La Romana has been in my heart,a passion that ran through my veins, since I was 16 years old. So, I guess I’ll put it out there (haha), for the last 19 years I have had the opportunity to be blessed by this “experience”.
Ten years ago, my life was much different. In the past 10 years, my husband and I have bought a house, changed jobs, and had three *awesome* sons. Going to the DR was put on hold. My plate has been very full, along with my heart. I was content to pray for the mission in those years, happy to help when I could with different projects going on throughout the year for the trip, but it wasn’t my time to go. I had 3 little people that needed me day and night, and I was totally OK with that. Until this past year.
This year, the trip would be different. Bringing my 9 year old son, Noah was what I had dreamed about for years. I know I want to raise my sons to be compassionate and caring, putting others’ ahead of themselves. How better to teach compassion than being in the mission field, right? We had opportunities daily to help, play, pray, distribute food, smile, hug, build…the list goes on and on. So there was no doubt in my mind that this was going to be an EPIC experience for him to be taking. Little did I know, the trip would mean so much more to me also.
Watching Noah take in the sights of a batey, playing baseball with little children who will probably remember that day for years to come, seeing him work hard to pack boxes of food to be distributed to very hungry bellies…I mean, literally, I have no words. I have tears in my eyes just thinking about it. It was everything I had hoped and dreamed for him, and he was soaking it up!
And then there’s me. I’m not sure if I had an expectation for MYSELF on the trip. I had spent so much time and energy fundraising, preparing, telling Noah about it. I’m not sure that I ever really thought too long about MY trip. On Wednesday, I had my big moment…I was working on the roof of The Joe Hartman School with my sister, Wilson, Noah and a few other Americans, along with a handful of workers that work there daily. Sandra was chatting with one and asked him what his name was. Clauvis. Did he have children? Yes, the oldes is Clauson. My heart did this wierd thing. It dropped, but not in a bad way. I knew the next word out of his mouth would be Yeulison, the boy our family has sponsored to attend school for the last 3 years. We have prayed for him nightly, we talked about him like we knew him, but we didn’t, really. I think I grabbed his arm and I think I said “I am his madrina.” He smiled so big, and within minutes, he left the worksite to go home and get him.
The next few minutes I’m not sure what I was doing…just waiting. He walked up the stairs to the roof where we were working and I hugged him so tightly. My sunglasses hid my leaking eyes, and I held myself together. He sorta hugged me back, but he was cautious. Over the next 3 hours we read books together, we played legos, farm animals, talked, and he played ball with Noah. “Yeulison, do you need anything?” “Comida” We gave him every Cliff Bar we had in our bags. He ate them quickly, didn’t savor them at all. He ate them like he was hungry. Very hungry.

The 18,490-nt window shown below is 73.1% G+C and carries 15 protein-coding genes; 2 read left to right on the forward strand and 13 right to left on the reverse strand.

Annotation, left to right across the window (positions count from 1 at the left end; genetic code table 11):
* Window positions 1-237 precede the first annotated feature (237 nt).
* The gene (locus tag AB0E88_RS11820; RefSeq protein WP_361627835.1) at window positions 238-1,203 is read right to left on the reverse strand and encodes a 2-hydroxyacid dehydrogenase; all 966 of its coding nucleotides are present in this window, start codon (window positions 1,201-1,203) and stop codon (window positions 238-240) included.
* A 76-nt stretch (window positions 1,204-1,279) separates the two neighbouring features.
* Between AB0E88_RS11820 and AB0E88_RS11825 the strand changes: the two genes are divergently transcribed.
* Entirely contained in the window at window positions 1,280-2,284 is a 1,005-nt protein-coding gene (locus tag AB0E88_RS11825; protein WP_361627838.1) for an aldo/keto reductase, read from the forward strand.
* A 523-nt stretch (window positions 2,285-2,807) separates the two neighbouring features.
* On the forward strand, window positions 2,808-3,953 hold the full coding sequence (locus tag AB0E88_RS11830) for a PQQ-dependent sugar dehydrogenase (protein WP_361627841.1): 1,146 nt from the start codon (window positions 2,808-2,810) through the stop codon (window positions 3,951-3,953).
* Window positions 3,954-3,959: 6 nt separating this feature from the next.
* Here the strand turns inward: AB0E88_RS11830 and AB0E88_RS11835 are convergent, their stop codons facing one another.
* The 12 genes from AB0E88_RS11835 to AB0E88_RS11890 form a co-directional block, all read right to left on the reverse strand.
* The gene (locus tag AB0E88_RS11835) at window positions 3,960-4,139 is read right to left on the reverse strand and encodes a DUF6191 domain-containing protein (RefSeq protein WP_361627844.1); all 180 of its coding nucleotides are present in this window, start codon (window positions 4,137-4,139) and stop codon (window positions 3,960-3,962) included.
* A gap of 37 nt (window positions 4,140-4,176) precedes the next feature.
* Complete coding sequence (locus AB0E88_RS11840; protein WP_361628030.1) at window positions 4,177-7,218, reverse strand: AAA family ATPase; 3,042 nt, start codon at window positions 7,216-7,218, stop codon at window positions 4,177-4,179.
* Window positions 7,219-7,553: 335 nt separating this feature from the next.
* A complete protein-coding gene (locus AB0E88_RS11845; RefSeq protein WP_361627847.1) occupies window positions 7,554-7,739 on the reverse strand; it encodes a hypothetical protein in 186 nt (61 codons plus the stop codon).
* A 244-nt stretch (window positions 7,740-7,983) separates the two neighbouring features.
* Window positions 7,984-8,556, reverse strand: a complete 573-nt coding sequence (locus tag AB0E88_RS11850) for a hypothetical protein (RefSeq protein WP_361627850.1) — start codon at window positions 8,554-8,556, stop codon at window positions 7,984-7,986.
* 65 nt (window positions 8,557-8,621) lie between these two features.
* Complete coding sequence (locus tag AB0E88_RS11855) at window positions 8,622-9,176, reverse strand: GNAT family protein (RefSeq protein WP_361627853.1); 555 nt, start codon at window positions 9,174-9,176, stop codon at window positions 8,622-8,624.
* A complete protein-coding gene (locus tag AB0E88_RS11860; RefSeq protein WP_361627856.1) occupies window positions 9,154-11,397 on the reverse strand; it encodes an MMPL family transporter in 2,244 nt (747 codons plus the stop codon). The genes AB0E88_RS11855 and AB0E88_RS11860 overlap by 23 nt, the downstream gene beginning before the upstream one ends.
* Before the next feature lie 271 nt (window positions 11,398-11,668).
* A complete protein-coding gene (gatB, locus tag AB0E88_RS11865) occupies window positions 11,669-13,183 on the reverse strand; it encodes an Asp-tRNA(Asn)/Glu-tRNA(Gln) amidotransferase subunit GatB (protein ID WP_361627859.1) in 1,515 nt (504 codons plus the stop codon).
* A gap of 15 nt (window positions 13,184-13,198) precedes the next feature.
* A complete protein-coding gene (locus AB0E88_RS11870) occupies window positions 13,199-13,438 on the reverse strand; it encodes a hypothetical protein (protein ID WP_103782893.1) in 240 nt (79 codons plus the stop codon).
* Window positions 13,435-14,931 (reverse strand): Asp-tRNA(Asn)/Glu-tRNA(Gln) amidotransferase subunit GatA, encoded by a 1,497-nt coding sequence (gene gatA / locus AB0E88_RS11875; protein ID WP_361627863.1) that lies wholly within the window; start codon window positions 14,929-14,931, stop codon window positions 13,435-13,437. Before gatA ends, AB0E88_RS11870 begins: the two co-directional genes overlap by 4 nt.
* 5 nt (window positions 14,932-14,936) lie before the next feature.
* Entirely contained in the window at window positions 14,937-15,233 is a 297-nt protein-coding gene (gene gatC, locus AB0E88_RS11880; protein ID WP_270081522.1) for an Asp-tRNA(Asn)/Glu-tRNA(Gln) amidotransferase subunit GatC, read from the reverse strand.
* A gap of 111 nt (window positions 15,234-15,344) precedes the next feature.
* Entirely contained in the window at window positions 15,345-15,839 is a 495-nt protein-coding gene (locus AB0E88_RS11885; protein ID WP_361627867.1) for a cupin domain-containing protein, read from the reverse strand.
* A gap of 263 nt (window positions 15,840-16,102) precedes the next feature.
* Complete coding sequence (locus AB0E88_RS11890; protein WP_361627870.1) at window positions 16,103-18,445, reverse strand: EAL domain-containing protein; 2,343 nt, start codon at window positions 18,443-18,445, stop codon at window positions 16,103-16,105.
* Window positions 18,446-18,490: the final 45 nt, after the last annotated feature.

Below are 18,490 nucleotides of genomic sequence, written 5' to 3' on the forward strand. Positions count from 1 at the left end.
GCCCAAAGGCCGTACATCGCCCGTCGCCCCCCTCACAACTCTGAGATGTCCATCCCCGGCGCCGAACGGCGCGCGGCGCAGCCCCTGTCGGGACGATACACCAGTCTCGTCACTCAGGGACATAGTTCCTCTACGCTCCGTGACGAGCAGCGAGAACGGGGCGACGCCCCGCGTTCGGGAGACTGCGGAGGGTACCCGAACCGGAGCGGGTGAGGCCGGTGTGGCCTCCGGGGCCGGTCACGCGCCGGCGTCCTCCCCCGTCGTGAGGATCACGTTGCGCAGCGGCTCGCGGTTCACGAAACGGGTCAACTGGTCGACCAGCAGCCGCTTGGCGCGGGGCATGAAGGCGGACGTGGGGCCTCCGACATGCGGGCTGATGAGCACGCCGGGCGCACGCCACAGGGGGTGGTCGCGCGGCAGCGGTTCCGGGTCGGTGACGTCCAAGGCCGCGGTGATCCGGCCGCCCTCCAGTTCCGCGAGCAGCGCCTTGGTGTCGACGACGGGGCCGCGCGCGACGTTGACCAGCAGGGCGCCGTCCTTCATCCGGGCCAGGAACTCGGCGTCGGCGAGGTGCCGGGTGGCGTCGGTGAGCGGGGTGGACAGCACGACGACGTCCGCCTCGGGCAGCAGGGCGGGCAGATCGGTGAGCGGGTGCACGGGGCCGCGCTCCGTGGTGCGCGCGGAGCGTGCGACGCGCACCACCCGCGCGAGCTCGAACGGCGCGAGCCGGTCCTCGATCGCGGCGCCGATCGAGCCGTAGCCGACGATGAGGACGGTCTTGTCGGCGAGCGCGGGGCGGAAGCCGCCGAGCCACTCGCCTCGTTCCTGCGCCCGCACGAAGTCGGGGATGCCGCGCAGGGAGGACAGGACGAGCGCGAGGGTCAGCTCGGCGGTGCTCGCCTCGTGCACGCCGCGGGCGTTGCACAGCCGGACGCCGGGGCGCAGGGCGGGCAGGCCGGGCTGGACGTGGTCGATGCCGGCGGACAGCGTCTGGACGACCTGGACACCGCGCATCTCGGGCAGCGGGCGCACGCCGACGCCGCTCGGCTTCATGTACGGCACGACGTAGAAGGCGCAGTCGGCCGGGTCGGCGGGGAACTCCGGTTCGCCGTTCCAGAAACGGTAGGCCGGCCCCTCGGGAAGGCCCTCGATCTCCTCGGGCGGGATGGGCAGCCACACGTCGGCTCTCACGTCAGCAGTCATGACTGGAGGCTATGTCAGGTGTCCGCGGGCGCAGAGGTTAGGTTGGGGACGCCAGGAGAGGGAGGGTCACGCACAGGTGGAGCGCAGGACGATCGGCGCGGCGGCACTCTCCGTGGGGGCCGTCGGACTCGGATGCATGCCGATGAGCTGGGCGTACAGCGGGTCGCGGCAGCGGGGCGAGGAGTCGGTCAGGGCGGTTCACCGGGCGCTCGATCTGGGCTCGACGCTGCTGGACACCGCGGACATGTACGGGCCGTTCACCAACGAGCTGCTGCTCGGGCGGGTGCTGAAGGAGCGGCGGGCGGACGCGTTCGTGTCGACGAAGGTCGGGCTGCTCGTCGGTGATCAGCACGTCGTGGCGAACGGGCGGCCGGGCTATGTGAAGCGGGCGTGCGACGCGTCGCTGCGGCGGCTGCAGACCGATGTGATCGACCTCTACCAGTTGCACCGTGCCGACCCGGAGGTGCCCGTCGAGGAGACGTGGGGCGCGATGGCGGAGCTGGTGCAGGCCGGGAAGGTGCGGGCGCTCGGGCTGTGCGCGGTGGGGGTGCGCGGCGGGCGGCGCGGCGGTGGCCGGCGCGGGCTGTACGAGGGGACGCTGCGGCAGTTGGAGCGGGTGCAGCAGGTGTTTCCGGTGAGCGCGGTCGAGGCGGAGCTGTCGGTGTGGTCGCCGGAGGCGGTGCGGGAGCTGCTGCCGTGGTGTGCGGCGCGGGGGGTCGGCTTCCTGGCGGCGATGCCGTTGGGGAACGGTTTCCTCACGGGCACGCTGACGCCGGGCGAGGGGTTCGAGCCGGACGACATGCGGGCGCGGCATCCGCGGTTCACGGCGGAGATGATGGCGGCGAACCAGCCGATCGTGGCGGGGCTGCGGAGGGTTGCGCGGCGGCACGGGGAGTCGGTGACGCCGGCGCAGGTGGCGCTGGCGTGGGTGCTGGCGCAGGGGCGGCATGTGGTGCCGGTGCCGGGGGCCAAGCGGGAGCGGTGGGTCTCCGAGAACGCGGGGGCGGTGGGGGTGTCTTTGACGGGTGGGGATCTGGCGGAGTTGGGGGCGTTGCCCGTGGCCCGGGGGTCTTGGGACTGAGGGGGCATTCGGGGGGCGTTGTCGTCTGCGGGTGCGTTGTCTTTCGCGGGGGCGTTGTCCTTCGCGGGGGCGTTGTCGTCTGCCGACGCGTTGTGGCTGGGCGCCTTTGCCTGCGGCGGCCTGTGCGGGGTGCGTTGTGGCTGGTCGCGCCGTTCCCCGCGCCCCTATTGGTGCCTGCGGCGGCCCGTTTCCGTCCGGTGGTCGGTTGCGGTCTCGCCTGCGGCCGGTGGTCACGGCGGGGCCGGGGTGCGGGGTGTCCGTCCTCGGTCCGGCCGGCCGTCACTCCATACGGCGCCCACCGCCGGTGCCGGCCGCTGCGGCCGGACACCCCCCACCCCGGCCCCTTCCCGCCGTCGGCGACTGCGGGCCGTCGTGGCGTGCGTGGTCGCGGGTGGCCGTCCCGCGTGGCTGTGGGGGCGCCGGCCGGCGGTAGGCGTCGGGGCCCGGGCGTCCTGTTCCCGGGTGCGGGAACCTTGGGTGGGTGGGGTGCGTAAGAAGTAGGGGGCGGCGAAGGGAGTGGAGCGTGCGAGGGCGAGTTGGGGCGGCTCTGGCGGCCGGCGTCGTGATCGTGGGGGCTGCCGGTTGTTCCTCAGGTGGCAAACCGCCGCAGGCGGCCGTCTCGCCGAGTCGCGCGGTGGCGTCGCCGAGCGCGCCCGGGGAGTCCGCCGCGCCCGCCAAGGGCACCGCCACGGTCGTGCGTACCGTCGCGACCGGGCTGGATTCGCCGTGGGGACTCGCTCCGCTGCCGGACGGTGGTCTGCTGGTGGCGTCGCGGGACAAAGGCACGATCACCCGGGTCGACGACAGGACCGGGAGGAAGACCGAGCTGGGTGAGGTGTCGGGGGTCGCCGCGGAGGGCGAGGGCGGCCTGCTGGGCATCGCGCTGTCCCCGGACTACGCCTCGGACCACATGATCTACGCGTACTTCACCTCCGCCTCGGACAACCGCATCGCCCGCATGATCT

His story isn’t an easy one. His dad does his best, working construction jobs, taking care of 5 sons alone, ranging in age from 3-11. The 3 oldest are enrolled at the school but they are not “easy” kids. They sometimes steal things (I don’t know, I might if I had no posessions to call my own too), they are hungry, they fall down and get hurt frequently (maybe I would also, if my belly were always empty). Their house is not in good condition at all, holes throughout their roof that let the rain in to soak their belongings.
By the end of the afternoon, he had hugged me a million times, all caution gone. He smiled. I had seen pictures of him for years, not once had I seen his smile. I. Was. In. Love. If someone had said “Oh, you can take him home with you”, I swear I would have. Aaron would *probably* forgiven me at some point. I mean, what’s another after you have 3 already, right? The following day, we spent the day together, along with his 4 brothers, just playing, reading, talking.
This family has my heart now. I have thought about them every day since I have returned. I’ve told everyone that’s asked how the trip was all about my little guy, Yeulison. I know I can’t change the world. I know I can’t end hunger. I know that I can’t love everyone…I’m only one person. I CAN change his world, though. I can eradicate hunger for his father and the 5 boys. I can pray for them, and I can tell everyone I know about how trips like this change lives. Short term mission trips may be short, but all you need is a moment, and in that one moment on a roof of a school, your life will change. Trips like this will change YOUR life, and you’ll never be the same.
For more info on the DR Mission Team, please visit drmissionteam.org or search #DRMT15 on Facebook, Instagram, and Twitter.